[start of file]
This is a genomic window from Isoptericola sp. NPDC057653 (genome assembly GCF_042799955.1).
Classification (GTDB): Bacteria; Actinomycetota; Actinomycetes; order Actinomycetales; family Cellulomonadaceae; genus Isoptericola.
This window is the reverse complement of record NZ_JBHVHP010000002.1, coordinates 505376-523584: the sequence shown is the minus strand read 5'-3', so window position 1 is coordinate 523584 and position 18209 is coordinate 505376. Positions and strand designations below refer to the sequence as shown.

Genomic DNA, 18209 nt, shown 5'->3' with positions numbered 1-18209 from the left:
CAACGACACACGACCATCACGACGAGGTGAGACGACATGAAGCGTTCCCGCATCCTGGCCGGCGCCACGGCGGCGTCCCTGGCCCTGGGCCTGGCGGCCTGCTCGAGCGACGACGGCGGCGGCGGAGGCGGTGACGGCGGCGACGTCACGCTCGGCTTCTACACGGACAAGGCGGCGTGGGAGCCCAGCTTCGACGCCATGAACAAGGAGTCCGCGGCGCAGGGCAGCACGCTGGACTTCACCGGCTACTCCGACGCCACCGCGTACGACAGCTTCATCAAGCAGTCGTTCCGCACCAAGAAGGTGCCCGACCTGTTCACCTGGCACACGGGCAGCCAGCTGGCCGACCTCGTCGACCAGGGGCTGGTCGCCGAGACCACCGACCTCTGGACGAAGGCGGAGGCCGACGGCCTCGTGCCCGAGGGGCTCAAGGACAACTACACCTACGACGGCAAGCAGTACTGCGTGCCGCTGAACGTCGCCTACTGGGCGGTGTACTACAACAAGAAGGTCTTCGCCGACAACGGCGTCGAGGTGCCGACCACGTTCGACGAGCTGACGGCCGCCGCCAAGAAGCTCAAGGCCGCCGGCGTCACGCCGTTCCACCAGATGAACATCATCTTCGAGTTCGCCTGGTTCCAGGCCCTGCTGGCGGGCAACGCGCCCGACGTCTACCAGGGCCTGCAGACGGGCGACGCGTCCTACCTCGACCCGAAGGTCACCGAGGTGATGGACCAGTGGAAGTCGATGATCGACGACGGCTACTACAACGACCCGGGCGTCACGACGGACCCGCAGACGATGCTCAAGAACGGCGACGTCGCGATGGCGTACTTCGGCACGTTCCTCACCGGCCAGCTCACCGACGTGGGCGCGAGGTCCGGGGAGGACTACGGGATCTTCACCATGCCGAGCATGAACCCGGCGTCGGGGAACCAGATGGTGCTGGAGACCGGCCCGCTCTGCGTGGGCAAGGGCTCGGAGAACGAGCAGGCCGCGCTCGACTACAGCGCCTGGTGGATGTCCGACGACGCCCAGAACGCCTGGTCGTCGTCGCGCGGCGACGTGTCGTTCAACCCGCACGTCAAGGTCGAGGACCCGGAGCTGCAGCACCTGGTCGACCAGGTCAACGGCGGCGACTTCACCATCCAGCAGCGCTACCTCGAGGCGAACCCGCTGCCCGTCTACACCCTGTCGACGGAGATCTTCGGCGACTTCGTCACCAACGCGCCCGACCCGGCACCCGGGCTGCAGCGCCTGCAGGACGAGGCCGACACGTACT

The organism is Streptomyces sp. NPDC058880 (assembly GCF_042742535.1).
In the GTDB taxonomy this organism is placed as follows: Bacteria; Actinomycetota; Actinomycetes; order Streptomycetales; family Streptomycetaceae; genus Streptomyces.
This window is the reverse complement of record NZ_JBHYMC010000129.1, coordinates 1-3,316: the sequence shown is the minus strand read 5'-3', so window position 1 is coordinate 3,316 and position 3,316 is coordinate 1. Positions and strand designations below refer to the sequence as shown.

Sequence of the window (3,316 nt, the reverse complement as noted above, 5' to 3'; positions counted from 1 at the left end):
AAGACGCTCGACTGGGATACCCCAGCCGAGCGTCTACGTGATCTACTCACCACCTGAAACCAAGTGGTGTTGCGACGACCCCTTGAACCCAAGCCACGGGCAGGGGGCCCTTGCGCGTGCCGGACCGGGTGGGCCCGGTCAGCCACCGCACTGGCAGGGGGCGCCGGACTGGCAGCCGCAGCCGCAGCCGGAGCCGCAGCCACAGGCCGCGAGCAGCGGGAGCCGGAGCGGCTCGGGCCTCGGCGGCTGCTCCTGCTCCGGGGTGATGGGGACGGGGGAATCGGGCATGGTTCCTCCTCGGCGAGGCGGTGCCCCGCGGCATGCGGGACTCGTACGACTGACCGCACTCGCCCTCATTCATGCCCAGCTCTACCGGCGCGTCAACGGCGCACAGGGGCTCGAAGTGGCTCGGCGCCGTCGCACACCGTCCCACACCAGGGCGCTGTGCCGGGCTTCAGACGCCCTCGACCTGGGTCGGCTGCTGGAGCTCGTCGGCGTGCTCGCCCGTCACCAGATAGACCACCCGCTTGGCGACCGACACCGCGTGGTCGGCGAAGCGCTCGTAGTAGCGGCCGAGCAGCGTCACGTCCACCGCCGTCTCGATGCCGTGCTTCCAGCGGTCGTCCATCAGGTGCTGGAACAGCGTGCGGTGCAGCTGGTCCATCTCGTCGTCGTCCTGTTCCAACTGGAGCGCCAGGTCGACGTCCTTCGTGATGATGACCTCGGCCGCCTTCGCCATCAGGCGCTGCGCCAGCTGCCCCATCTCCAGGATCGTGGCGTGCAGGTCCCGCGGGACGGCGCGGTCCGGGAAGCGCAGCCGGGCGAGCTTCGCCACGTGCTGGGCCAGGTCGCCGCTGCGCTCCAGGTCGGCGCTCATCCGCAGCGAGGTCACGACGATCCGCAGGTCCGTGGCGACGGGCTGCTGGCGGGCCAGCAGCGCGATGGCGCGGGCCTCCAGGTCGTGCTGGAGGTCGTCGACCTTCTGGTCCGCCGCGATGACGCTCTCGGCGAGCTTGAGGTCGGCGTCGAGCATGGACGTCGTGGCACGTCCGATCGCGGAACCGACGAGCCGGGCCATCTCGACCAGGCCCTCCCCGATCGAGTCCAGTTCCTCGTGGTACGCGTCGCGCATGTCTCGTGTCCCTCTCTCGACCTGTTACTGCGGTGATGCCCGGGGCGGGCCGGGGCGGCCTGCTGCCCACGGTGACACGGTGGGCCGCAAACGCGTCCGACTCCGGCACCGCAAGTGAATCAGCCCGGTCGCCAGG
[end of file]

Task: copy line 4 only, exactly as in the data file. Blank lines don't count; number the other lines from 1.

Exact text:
Genomic DNA, 18209 nt, shown 5'->3' with positions numbered 1-18209 from the left: